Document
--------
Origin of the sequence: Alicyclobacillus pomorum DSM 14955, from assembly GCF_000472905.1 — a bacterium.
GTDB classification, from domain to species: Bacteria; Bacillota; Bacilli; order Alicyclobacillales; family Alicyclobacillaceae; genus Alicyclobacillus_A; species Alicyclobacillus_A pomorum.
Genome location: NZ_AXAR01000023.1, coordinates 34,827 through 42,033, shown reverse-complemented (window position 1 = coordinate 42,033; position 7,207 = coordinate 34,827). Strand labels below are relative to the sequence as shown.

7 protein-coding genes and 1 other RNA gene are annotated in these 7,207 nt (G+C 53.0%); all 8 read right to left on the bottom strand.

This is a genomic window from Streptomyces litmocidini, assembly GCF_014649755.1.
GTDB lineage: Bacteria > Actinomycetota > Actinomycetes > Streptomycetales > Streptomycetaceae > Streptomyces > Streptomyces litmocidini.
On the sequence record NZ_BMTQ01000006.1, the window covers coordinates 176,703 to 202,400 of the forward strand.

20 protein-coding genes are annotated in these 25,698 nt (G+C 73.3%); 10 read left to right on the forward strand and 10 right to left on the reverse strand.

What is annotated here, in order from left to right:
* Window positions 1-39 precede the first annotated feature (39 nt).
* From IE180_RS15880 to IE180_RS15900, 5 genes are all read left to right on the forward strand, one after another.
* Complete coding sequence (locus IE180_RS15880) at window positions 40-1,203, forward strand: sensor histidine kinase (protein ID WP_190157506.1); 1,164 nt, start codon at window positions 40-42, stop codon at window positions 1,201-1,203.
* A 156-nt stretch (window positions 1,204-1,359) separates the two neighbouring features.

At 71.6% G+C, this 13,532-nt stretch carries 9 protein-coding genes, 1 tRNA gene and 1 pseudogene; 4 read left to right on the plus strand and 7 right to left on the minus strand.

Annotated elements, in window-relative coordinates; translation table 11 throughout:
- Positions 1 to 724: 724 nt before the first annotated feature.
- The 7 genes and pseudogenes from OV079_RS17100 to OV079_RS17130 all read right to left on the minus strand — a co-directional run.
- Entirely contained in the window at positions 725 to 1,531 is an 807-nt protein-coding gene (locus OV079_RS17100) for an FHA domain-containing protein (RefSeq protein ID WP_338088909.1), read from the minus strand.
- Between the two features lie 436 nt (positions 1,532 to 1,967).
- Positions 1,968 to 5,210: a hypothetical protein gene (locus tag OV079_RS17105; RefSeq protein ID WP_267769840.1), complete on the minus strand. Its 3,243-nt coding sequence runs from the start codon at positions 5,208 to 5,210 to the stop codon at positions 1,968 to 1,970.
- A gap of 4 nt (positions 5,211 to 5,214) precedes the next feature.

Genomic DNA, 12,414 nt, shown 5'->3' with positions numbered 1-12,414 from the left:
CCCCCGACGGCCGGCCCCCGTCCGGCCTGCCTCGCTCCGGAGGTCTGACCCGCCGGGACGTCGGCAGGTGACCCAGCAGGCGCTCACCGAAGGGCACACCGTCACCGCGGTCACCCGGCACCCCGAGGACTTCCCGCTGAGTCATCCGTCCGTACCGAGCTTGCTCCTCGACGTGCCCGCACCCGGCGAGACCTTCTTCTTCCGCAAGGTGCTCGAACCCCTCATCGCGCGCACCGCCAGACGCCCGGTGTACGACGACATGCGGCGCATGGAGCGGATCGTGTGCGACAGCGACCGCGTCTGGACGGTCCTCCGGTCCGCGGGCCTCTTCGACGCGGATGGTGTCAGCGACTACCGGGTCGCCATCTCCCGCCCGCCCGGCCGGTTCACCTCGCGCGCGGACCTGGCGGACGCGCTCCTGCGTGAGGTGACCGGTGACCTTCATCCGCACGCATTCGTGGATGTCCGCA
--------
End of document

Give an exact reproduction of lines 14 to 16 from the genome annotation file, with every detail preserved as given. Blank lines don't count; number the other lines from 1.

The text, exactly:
At 71.6% G+C, this 13,532-nt stretch carries 9 protein-coding genes, 1 tRNA gene and 1 pseudogene; 4 read left to right on the plus strand and 7 right to left on the minus strand.

Annotated elements, in window-relative coordinates; translation table 11 throughout:
- Positions 1 to 724: 724 nt before the first annotated feature.